Introduction: Different tools have been developed to complement medical training, and improve student learning. Although social media has been described as an innovative educational strategy, evidence for its use is scarce in emergency medicine (EM). The primary outcome of this study was to evaluate whether brief teaching points (tweets) sent to medical students (MS) via a Twitter feed, would yield better exam score at the end of an emergency medicine (EM) rotation. Methods: Participants included in this prospective cohort study were MS completing an EM rotation at our tertiary care academic center. The control group was recruited from December 2016 to November 2017 and the experimental group from November 2017 to November 2018. The MS in the experimental group were invited to follow a Twitter feed. A total of 32 EM-related tweets based on learning objectives were sent out throughout the 4 week rotation. At the end of the rotation, MS of both cohorts took an exam and completed a survey of assiduity and appreciation. Exam scores were compared using t-tests. Results: A total of 80 MS were recruited for the study, 38 in the experimental cohort. Average exam scores were similar in both cohorts (control = 63 ± 9% vs experimental = 64 ± 8% for a mean difference of -2% [95%CI -6 to 2], p = 0.37). Of the experimental group, only 7 (18%) of the participants reported viewing more than 50% of the tweets. There was no difference between mean exam scores of this sub-group and that of the control cohort (66 ± 10% for a mean difference of 4% [95%CI -4 to 11], p = 0.33). The majority (n = 20, 53%) of the MS in the experimental cohort did not read any tweets. When compared to the rest of the experimental cohort MS who reported viewing ≥50% of the tweets found the Twitter feed to be a useful educational tool. Indeed, on a 3 item Likert scale used to evaluate different aspects of appreciation, they found the Twitter feed to be beneficial to their rotation (86% vs 13%, p < 0.001) as well as helpful in patient management (71% vs 16%, p = 0.001). These same MS would have liked more tweets (100% vs 19%, p < 0.001) and would like to use Twitter in other rotations (100% vs 32%, p = 0.005). Conclusion: In this study, there was no difference in the exam scores between MS having access to regular EM-focused educational tweets in comparison to those who did not. Results also found a lower than expected assiduity of MS to the educational Twitter feed, although those who used it significantly found it useful.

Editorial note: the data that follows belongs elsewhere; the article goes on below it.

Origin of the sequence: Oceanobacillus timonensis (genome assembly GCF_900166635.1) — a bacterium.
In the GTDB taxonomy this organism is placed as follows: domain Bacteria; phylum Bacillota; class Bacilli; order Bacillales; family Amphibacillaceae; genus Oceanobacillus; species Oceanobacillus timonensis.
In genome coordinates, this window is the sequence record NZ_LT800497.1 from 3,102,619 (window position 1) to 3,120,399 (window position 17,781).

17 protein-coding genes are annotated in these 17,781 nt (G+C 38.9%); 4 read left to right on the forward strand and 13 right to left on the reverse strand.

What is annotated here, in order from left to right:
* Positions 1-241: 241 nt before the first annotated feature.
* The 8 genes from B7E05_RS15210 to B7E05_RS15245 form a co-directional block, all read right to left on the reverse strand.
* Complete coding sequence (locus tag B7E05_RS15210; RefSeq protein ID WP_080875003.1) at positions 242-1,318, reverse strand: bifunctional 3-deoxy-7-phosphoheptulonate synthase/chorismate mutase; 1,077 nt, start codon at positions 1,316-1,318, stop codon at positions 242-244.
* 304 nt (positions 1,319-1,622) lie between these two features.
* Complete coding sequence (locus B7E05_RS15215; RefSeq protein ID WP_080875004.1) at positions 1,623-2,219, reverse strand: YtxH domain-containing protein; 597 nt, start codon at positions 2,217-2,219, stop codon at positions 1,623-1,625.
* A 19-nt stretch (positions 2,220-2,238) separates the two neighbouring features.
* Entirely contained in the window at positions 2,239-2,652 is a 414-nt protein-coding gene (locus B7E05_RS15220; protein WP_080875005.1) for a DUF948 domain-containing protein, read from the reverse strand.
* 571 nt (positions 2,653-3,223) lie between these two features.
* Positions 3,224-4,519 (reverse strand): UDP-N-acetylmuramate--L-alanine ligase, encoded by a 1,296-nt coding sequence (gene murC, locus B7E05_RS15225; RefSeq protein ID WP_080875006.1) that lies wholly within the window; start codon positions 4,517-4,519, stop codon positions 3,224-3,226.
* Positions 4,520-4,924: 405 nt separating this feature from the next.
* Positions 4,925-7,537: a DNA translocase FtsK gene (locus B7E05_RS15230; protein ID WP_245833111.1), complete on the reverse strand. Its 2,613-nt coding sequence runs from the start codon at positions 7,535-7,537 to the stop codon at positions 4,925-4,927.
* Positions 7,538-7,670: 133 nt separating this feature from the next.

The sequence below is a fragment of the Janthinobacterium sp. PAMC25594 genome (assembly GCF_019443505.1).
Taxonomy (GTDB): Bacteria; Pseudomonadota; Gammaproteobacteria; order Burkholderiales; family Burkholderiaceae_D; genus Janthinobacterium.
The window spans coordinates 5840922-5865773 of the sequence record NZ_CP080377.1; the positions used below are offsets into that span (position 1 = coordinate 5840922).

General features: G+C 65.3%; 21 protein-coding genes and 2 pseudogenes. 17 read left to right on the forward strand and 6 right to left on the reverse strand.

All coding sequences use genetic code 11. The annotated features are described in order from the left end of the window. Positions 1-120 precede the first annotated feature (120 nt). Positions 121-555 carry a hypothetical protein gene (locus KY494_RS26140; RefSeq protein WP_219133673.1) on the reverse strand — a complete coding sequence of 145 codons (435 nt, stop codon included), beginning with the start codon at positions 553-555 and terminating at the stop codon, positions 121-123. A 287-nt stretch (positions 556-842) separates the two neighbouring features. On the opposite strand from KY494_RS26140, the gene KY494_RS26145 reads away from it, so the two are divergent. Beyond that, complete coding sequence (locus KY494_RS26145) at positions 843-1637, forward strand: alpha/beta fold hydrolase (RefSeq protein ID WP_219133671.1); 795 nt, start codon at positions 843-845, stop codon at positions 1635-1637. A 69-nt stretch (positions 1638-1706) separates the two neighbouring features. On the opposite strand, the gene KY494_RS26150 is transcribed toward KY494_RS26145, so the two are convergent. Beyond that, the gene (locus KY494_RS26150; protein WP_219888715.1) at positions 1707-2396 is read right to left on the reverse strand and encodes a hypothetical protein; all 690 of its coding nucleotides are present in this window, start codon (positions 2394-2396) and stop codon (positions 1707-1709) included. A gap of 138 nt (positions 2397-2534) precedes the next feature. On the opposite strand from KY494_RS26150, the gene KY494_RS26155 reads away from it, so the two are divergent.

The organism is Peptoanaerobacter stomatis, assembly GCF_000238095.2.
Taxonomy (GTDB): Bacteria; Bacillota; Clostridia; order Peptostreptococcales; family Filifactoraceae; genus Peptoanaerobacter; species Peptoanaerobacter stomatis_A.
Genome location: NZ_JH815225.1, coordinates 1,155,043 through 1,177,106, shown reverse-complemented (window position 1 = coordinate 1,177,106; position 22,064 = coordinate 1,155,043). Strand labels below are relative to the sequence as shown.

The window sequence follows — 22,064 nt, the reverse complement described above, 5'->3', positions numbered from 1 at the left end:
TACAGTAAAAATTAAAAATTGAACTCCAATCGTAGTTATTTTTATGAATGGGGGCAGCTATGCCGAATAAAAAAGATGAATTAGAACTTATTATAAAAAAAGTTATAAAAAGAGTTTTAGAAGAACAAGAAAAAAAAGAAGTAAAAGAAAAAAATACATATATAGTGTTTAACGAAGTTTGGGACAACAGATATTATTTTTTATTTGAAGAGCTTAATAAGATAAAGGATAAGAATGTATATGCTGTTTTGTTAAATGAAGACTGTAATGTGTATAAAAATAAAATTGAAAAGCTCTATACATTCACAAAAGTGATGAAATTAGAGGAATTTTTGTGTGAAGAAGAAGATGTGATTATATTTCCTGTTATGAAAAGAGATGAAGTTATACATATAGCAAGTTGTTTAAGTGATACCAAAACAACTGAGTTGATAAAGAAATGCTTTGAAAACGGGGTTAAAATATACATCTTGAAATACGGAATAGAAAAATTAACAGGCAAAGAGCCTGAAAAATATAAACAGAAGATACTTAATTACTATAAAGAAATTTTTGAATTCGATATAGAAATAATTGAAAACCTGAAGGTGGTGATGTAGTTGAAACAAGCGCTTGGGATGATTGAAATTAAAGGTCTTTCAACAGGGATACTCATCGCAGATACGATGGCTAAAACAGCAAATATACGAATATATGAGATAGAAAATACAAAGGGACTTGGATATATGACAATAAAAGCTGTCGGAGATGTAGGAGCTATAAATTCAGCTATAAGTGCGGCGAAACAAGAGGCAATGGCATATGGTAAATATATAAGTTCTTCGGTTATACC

In February 2016 the French spelling reform of 1990, which introduced changes to approximately 2,000 words, became the object of discussion online, after it was announced that the new spellings would be included in textbooks from September. Analysing a corpus of tweets, containing key terms from the online discussion, JeSuisCirconflexe; ognon and réforme orthographe, this study gives an insight into the reactions to this governmental linguistic intervention, the recurring themes in their discourse and how this can be interpreted as prescriptive or purist behaviour. Although previous studies have extensively analysed reactions to the 1996 spelling reform in Germany, little research has considered online lay-reactions to the French reform. Given observations that online interactions differ in many ways to equivalent offline interactions, this study can form a point of contrast to previous studies conducted in offline contexts, thereby enriching the existing literature in this field. It is also often claimed that France is a country in which linguistic purism is deeply entrenched; this article will seek further evidence for these claims.